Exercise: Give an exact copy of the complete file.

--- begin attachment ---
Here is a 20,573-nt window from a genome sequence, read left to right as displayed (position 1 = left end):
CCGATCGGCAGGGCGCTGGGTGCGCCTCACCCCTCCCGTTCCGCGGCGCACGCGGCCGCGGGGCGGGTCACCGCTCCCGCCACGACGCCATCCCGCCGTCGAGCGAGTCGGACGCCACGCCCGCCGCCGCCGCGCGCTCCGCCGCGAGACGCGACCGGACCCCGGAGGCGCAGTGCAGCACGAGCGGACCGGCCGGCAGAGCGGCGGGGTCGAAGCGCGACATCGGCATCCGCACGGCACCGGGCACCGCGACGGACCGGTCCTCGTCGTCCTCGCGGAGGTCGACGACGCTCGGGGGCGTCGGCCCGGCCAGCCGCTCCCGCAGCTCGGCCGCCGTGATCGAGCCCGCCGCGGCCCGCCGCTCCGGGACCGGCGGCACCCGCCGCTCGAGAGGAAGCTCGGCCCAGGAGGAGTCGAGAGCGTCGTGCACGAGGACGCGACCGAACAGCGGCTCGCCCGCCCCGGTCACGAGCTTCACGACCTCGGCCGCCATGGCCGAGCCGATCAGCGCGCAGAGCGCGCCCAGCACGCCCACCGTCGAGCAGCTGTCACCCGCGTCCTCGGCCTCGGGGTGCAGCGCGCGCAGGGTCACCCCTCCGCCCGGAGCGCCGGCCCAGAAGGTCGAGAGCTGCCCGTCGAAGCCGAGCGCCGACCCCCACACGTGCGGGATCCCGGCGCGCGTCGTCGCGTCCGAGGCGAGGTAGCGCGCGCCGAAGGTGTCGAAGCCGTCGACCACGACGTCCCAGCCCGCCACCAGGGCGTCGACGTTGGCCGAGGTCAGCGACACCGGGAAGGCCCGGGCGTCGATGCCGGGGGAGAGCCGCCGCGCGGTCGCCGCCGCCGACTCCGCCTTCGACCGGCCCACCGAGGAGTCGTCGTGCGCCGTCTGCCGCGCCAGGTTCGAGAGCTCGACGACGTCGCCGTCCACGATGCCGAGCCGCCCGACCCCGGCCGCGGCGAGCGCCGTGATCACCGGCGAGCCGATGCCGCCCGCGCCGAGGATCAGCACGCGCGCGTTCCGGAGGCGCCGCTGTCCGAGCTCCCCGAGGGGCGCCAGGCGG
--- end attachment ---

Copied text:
Here is a 20,573-nt window from a genome sequence, read left to right as displayed (position 1 = left end):
CCGATCGGCAGGGCGCTGGGTGCGCCTCACCCCTCCCGTTCCGCGGCGCACGCGGCCGCGGGGCGGGTCACCGCTCCCGCCACGACGCCATCCCGCCGTCGAGCGAGTCGGACGCCACGCCCGCCGCCGCCGCGCGCTCCGCCGCGAGACGCGACCGGACCCCGGAGGCGCAGTGCAGCACGAGCGGACCGGCCGGCAGAGCGGCGGGGTCGAAGCGCGACATCGGCATCCGCACGGCACCGGGCACCGCGACGGACCGGTCCTCGTCGTCCTCGCGGAGGTCGACGACGCTCGGGGGCGTCGGCCCGGCCAGCCGCTCCCGCAGCTCGGCCGCCGTGATCGAGCCCGCCGCGGCCCGCCGCTCCGGGACCGGCGGCACCCGCCGCTCGAGAGGAAGCTCGGCCCAGGAGGAGTCGAGAGCGTCGTGCACGAGGACGCGACCGAACAGCGGCTCGCCCGCCCCGGTCACGAGCTTCACGACCTCGGCCGCCATGGCCGAGCCGATCAGCGCGCAGAGCGCGCCCAGCACGCCCACCGTCGAGCAGCTGTCACCCGCGTCCTCGGCCTCGGGGTGCAGCGCGCGCAGGGTCACCCCTCCGCCCGGAGCGCCGGCCCAGAAGGTCGAGAGCTGCCCGTCGAAGCCGAGCGCCGACCCCCACACGTGCGGGATCCCGGCGCGCGTCGTCGCGTCCGAGGCGAGGTAGCGCGCGCCGAAGGTGTCGAAGCCGTCGACCACGACGTCCCAGCCCGCCACCAGGGCGTCGACGTTGGCCGAGGTCAGCGACACCGGGAAGGCCCGGGCGTCGATGCCGGGGGAGAGCCGCCGCGCGGTCGCCGCCGCCGACTCCGCCTTCGACCGGCCCACCGAGGAGTCGTCGTGCGCCGTCTGCCGCGCCAGGTTCGAGAGCTCGACGACGTCGCCGTCCACGATGCCGAGCCGCCCGACCCCGGCCGCGGCGAGCGCCGTGATCACCGGCGAGCCGATGCCGCCCGCGCCGAGGATCAGCACGCGCGCGTTCCGGAGGCGCCGCTGTCCGAGCTCCCCGAGGGGCGCCAGGCGG